"‘Disbelief’ over discovery that could cut heart-attack damage April 21, 2011
Debra Black STAFF REPORTER
William Schwaeble, a professor of immunology at the University of Leicester, couldn’t believe what he had found: an antibody that could lessen the damage from the inflammation often caused by heart attacks and strokes.
“At first it was disbelief,” he explained in a telephone interview with the Star. “When data looks too nice, you always become critical.”
So he got researchers at three universities – Kings College London, the Medical University of Fukushima in Japan, and the State University of New York – to take a look.
Initially, they were skeptical, but the results and data won them over. And the researchers are now co-authors of a report in the Early Online Edition of the Proceedings of the National Academy of Sciences.
Schwaeble and his fellow researchers may be responsible for a significant development in the treatment of heart and stroke victims. “It certainly will have a significant protective effect on heart and stroke victims,” he said. “We anticipate there will be a dramatically reduced tissue loss and thereby a dramatically improved outcome.”
Initially, Schwaeble and his research team created a mouse strain that knocked out the gene for MASP-2, which is responsible for causing inflammation after a heart attack or stroke.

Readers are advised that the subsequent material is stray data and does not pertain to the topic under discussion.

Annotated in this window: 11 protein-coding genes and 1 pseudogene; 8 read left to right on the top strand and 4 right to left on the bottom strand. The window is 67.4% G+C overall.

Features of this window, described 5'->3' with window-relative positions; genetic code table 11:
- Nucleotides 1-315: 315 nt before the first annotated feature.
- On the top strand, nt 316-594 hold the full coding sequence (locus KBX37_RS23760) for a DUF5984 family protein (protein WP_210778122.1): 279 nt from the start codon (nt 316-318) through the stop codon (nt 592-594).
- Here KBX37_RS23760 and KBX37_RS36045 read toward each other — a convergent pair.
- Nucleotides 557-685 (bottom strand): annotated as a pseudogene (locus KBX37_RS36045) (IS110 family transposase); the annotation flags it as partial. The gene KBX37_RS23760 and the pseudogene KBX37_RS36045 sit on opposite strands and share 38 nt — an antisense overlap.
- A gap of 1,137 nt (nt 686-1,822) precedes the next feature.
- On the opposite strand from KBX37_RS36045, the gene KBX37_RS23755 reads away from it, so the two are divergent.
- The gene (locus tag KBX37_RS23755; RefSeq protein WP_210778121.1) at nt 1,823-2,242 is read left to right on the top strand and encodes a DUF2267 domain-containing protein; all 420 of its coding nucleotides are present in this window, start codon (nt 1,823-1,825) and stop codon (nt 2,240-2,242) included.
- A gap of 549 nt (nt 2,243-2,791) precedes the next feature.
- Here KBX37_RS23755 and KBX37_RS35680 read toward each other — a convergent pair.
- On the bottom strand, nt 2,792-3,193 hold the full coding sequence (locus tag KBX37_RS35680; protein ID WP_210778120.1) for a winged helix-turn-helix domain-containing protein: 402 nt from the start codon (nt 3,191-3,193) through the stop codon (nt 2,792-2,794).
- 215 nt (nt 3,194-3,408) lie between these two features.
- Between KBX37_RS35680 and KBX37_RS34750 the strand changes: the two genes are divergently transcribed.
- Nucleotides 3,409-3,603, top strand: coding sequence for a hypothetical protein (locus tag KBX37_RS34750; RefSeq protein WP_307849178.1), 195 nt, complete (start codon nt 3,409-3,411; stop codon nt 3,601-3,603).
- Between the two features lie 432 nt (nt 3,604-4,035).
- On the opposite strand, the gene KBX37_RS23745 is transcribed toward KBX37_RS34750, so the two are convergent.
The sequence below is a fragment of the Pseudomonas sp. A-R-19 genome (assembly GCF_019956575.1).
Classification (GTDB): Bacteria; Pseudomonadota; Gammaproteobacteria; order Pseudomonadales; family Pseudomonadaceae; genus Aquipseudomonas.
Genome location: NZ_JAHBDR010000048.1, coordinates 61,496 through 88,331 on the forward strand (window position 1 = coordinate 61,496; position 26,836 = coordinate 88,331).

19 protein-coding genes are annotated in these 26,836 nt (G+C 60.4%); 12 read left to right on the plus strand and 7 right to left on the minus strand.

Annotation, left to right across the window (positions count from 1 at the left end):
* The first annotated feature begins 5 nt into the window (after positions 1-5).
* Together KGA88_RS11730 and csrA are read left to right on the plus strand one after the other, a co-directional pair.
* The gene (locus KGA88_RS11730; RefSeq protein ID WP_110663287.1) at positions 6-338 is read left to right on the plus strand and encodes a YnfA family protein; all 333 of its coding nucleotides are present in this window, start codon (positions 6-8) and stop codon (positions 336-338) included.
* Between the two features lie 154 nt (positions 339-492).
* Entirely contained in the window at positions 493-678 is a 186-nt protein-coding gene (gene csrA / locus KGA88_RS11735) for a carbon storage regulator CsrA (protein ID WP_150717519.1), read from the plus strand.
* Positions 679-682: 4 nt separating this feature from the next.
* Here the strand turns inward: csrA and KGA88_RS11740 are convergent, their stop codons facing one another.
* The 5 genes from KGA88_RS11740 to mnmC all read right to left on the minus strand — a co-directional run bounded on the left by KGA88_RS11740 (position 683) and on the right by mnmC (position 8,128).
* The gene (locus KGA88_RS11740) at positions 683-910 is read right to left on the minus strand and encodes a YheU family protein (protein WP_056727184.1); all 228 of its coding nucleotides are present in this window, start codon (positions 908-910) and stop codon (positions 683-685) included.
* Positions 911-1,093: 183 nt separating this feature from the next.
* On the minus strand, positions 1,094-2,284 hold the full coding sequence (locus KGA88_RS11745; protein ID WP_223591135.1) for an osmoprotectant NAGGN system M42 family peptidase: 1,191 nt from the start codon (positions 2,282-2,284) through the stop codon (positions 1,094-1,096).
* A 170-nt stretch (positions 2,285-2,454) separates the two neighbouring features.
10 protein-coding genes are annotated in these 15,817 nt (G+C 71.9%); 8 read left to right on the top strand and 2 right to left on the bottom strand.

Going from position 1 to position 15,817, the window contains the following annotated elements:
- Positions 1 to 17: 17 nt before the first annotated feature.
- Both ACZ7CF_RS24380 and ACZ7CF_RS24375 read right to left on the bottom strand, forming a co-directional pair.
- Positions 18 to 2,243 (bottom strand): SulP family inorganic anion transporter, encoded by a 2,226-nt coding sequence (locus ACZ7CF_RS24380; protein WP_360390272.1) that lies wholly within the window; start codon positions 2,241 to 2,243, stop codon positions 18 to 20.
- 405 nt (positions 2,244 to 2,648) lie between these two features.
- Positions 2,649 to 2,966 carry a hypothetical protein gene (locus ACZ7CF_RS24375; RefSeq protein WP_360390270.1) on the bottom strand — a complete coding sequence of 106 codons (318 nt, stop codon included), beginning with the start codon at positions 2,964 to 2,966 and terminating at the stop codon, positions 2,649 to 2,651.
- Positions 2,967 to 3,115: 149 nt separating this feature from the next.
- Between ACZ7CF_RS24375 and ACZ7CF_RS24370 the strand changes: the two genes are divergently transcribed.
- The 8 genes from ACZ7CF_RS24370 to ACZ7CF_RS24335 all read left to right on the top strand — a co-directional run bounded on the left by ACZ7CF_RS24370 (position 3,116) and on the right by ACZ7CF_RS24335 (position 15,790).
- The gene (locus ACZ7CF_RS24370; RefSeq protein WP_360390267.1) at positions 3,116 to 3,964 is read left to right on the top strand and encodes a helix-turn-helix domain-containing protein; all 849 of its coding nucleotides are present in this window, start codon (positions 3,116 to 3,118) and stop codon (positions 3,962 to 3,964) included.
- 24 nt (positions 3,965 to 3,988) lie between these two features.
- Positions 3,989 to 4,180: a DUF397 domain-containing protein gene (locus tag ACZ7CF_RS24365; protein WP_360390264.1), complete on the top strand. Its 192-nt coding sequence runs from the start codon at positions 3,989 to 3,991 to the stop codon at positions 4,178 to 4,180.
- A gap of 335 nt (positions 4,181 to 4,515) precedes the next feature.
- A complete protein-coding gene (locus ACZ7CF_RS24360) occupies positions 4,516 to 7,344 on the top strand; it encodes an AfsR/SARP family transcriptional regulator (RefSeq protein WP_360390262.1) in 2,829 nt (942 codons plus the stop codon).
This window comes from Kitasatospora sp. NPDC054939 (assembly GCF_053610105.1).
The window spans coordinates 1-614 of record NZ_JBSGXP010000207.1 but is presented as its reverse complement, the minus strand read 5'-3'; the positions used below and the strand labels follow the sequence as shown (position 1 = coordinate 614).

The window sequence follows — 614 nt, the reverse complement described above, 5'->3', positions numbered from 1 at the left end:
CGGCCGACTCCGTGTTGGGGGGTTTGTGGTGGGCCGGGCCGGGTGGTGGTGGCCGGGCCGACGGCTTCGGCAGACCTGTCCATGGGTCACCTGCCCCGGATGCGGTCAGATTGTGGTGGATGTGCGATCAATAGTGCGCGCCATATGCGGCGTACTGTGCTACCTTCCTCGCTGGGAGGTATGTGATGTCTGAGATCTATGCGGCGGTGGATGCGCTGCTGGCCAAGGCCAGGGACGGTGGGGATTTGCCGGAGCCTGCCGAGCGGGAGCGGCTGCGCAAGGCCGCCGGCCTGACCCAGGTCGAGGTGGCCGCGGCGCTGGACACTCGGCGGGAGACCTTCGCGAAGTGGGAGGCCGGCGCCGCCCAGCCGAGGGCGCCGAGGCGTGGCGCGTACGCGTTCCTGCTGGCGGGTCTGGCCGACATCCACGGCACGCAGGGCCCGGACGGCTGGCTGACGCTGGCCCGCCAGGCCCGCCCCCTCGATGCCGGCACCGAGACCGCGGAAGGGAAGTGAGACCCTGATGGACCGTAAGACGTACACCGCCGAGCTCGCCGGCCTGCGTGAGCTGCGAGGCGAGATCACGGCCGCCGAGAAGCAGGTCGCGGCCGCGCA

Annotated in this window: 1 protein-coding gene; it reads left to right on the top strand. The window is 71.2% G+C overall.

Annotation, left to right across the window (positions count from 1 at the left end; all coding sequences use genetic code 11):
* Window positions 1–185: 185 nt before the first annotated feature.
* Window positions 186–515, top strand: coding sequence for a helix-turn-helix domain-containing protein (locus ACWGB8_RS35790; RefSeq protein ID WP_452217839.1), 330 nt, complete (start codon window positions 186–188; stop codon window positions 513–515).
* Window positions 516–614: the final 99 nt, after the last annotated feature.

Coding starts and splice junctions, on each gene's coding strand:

“This made resistant mice that was the proof of the principle. But we said ‘We can’t knock out the MASP-2 enzyme in humans.’ So we had to find an inhibitor.”
“We have developed a recombinant antibody which is safe enough to be used in humans,” Schwaeble said.
Schwaeble and his team of researchers have been working with Omeros Corporation from Seattle, Wash., for the past seven years on the therapeutic antibody.
The company has started manufacturing the inhibitor and is scaling up its production, Schwaeble said. It has secured worldwide intellectual property rights for the MASP-2 technology.
“The significance is you now have a tool in your hand that can limit the inflammation following the temporary loss of oxygen to tissues.”
But there are still a couple of steps before the inhibitor will be part of a regular emergency room or a paramedic’s tools for dealing with heart attacks or strokes.
Toxicity trails must first take place. In about 24 months, clinical trails will get underway at Glenfield Hospital, University Hospitals of Leicester.
The inhibitor must be administered nine to 12 hours after a heart attack or stroke, Schwaeble said. It will also save lives and improve survival rates, Schwaeble said.
For example, whether 30 per cent of your heart is destroyed or only 5 per cent of your heart is destroyed could mean the difference between life and death, he said.
“Think of the heart as a muscle. If you take 30 per cent of that electrical instrument out by making a big scar that will interfere with the electricity of the heard, that can lead to cardiac failure and death.”
But if the damage is limited to only 5 per cent of the heart, the impact won’t be as much. "